clock menu more-arrow no yes mobile

Filed under:

Pokémon

Ash Ketchum inspired a generation of Pokémon fans — and his voice actor

‘Ash never gave up on his greatest passion, and neither will I’

An image of Ash holding up a giant trophy in the Pokémon anime. Pikachu is sitting on his shoulder and they’re both smiling. Image: The Pokémon Company International

After 25 years of adventures, Ash and Pikachu’s time together is about to come to an end. The duo, who have long starred in the anime based on the popular video games, set out with the ultimate goal to become the very best. Now, the two have finally accomplished that goal by winning a world championship in an episode of Pokémon Ultimate Journeys: The Series in late 2022. That winter, The Pokémon Company International announced that Ash and Pikachu’s journey would be coming to an end, and a new set of heroes would take up the mantle.

It’s a bittersweet transition and the beginning of a new chapter of Pokémon. To reflect on Ash’s journey and legacy, Polygon interviewed Sarah Natochenny, the English voice actor for Ash since 2006. We talked about Ash, his influence on the fandom, and how difficult it is to say goodbye to the two faces of one of the world’s most popular franchises.

It’s now hard to think about Pokémon without thinking about Ash Ketchum, but he started as an unlikely protagonist. On his very first day as a trainer, he overslept and missed the chance to get one of the three original starter Pokémon. Instead, he got saddled with a bullheaded Pikachu that refused to go inside its Poké Ball. What distinguished him then wasn’t any sort of talent, but a stubborn dedication to his relationship with his Pokémon and a love of adventure. He was a trainer who put his life on the line time and time again to protect his Pokémon pals.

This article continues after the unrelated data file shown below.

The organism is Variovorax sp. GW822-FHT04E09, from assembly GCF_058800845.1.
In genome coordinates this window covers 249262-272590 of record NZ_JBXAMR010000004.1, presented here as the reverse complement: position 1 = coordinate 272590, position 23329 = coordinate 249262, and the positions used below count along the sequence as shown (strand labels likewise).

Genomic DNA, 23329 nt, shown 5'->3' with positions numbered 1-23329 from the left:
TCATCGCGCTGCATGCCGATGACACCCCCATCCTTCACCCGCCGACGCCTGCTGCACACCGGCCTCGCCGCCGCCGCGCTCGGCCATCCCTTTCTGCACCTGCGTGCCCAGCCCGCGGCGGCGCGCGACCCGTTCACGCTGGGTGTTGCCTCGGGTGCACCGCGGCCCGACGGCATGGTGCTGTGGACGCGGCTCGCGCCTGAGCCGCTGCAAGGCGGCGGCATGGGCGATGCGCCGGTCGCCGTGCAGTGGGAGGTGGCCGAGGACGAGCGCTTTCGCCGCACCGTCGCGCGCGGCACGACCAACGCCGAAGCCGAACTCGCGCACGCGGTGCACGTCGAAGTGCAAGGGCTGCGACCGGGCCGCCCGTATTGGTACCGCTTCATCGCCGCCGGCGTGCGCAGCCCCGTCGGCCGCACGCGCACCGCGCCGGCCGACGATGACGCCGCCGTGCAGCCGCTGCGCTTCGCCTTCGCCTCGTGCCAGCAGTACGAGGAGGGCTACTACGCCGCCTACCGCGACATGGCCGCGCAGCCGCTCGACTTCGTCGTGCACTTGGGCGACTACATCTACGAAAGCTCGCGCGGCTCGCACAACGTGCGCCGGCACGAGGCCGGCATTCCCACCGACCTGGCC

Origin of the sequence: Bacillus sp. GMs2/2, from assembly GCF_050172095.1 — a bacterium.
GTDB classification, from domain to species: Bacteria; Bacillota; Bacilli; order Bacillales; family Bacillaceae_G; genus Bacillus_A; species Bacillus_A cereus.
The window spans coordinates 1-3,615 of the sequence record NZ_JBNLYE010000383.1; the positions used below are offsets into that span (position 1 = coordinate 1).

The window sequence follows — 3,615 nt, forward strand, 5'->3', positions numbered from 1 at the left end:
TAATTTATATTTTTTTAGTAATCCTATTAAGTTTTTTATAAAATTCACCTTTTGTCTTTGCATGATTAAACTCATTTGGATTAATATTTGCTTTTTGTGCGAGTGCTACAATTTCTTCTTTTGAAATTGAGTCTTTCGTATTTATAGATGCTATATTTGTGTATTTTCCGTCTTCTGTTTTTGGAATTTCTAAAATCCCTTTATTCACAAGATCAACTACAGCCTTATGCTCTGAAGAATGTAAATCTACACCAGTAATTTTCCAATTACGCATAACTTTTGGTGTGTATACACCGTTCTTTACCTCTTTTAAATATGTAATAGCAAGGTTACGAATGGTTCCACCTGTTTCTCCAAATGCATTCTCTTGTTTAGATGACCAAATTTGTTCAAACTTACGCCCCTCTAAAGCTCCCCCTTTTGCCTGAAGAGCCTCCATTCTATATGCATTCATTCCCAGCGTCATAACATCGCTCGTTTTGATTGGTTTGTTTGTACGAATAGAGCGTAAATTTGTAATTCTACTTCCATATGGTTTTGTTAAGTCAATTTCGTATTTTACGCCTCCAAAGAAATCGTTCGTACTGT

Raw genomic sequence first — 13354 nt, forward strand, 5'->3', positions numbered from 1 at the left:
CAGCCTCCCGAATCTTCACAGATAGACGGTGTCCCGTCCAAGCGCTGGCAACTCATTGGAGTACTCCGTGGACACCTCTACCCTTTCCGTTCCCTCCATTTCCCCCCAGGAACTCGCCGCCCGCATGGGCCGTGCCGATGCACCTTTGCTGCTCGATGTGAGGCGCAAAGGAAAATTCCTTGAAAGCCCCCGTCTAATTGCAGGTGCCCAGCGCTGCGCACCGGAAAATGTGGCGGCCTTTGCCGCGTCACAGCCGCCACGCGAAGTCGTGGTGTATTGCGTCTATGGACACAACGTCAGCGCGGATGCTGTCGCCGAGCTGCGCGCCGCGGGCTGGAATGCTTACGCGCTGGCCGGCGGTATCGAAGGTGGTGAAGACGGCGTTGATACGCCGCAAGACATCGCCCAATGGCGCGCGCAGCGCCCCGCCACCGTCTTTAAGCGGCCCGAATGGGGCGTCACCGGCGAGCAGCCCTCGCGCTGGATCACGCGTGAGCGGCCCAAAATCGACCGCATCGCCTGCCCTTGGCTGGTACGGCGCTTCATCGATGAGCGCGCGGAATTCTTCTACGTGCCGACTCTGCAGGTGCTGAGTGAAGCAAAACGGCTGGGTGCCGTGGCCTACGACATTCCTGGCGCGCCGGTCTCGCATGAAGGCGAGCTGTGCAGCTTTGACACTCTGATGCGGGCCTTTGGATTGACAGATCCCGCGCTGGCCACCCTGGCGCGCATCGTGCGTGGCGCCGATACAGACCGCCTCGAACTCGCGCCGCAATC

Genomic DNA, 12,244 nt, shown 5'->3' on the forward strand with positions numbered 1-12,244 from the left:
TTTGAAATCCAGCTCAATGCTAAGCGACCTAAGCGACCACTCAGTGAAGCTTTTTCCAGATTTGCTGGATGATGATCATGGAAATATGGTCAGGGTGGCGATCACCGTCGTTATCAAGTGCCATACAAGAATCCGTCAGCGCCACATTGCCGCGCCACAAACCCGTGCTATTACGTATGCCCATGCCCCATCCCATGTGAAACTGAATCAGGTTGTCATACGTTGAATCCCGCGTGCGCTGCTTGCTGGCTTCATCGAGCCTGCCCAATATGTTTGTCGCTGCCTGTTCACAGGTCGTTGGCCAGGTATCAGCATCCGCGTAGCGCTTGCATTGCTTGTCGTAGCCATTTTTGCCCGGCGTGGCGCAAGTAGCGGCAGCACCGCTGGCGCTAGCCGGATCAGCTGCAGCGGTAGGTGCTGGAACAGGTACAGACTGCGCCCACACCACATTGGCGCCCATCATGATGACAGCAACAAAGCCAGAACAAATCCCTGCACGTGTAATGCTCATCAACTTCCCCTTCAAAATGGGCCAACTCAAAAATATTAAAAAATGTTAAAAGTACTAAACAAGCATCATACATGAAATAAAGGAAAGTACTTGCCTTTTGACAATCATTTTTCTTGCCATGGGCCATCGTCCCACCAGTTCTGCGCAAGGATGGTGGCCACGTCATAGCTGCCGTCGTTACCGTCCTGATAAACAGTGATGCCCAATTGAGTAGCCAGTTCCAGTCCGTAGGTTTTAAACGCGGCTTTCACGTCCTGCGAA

This rambunctious spirit inspired Natochenny, who used to be more reserved and introverted but eventually came out of her shell after playing Ash.

“Playing a string of protagonists, starting with Ash, had proven to me that my innermost being is an outgoing, adventurous person who screams a lot — I literally found about 200 video clips of me screaming for my 2022 recap video. I’m so grateful I decided to become an actor, because I may not have discovered that side of me otherwise. Ash never gave up on his greatest passion, and neither will I. To be clear, the passion is acting, not screaming.”

An image of Ash, Goh, and another character leaning over and looking curiously at a phone. Image: The Pokémon Company International

Ash Ketchum, whose name is a pun based on the act of catching Pokémon, has long been the stuff of internet jokes. He famously did not age, and his Pikachu appeared to reset levels more or less after traveling from region to region. Even when I watched the show as a child, the idea of Ash’s Pikachu being challenged by a low-level gym leader in a new region seemed outlandish. Because of this constant reset, Natochenny didn’t think Ash or Pikachu would ever exit the series. “I didn’t imagine a series without Ash, Pikachu, and Team Rocket,” she said.

Of course, despite aging — or, to be honest, making progress toward his goal — Ash eventually reached it. When he won the world championship in the anime, many online fans celebrated it as if it were a real-life achievement. To fans he served as a reminder that sometimes achieving your goals takes way longer than you might expect, and not giving up is perhaps the most important part of that journey. Ash taught Natochenny “to stay optimistic and remember that there’s always a way to get where you’re going without intentionally hurting people along the way,” she said.

Ash isn’t a real person, so he doesn’t have to change or retire. He could live as a 10-year-old for several more decades, perfectly preserved in animation. I asked Natochenny why she thought big life changes, even in fictional worlds, felt important.

“Everyone experiences change and discomfort in their lifetime to some degree,” she said. “But sometimes, stagnation is uncomfortable, and change is welcome. I think people generally find comfort in cartoons, so watching them go through transitions can help us go through our own in healthier ways.”

Sign up for the newsletter Sign up for Patch Notes

A weekly roundup of the best things from Polygon